14th Sunday in Ordinary Time - July 7, 2019
Jul 26, 2019
Five years ago, I was invited by a friend to join in a mission journey to Panama. Visiting the remote villages in the mountains and helping to build houses and a chapel were the goals of the mission as support for the activity of evangelization. Surprisingly, our minds were loaded with questions about what to bring there for our own convenience: clothing, food, candy, medications and you name it… While we were excited to undertake the journey, it was our assurance and safety that took us more time and energy to prepare for than the word of God we took for granted in our life and we have to bring to people. Unfortunately, I fell sick and was unable to indeed go.
When the time to undo my luggage came, I was ashamed by the amount of clothing, food, and self-care things I loaded my suitcase with. I laughed at myself and I said, maybe it is because of all this that God prevented me from going. I did not trust in Him as the one to take care of me. I did not understand the requirements of discipleship either; nor did I follow the direction the Lord was giving me as he did for the disciples.
Today’s gospel reading takes us up to the journey of faith. The disciples are faced with the situation that requires them to accept in faith the requirements of following Jesus. Last week, Jesus Christ showed us how much difficult it is to follow him. Today we are called to experience these exigencies: trusting only in the Lord and His words of promise to us.
Let us imagine the anxiety of the disciples when they are told to take nothing for the journey. Today it is the experience of the faith of Abraham that is given us: to go to uncertain and unknown destination to preach the gospel without concerns about what pertains to our own safety and assurances. Like the disciples, we seem sometimes confused and at loss when we are called to fulfill the mission of discipleship. We wonder: how are going to do this or that?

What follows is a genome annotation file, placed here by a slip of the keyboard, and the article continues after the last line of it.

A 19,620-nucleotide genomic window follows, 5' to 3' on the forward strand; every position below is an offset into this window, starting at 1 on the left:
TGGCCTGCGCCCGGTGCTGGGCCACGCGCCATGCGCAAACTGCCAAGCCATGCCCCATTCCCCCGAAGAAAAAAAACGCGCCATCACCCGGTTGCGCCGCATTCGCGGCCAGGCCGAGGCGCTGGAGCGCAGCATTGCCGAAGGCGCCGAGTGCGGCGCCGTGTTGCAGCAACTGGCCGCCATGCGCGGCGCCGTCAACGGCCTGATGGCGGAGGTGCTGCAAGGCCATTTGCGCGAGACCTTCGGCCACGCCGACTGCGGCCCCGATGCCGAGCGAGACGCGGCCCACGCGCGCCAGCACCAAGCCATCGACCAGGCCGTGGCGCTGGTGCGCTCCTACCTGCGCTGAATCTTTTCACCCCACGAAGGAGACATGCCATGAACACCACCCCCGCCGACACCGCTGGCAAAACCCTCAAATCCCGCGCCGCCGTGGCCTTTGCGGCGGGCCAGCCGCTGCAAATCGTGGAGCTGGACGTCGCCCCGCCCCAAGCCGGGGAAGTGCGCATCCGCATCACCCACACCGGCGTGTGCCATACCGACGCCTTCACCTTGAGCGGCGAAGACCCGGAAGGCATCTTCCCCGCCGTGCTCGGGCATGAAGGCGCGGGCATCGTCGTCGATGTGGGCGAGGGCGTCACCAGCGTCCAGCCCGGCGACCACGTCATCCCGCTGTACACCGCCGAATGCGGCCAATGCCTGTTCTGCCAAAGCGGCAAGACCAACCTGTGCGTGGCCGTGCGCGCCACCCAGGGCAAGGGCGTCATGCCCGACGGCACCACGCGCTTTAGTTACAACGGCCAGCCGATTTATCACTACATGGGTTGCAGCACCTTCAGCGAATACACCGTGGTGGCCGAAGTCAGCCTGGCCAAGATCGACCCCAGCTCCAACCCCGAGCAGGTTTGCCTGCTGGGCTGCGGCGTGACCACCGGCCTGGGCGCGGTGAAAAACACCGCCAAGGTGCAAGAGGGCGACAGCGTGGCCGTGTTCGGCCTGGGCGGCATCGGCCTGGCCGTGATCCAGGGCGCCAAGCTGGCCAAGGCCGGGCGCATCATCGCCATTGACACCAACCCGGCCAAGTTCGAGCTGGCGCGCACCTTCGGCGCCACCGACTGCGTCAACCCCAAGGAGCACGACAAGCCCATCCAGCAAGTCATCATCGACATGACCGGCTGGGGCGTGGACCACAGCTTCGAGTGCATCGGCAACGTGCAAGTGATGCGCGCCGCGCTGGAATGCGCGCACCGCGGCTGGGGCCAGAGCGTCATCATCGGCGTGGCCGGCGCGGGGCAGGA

The surprising reaction of the disciples at the end of the mission is what should catch our mind the most. St. Luke tells us that they were rejoicing for the so many wonders God has done to people through them. There is in them a passage from uncertainty to certainty and trust in the Lord who is the Master of the mission. They rejoice because they have been found worthy of participating in the great mission of salvation and God has used them, although broken and fearful, weak and sinners, as instrument for the kingdom. Through them the Lord demonstrates that the kingdom is truly at hand. It takes our availability to make it present. We all are sent today. We are asked to leave behind our own concerns and give primacy to the commissioning words of the Lord. We are called to transition from the confusion of our mind to the certainty that comes from faith and that will allow us to bear fruits for the kingdom.
And let us continue to pray for one another and for our parish family as we undertake this journey of discipleship in faith and trust in the Lord.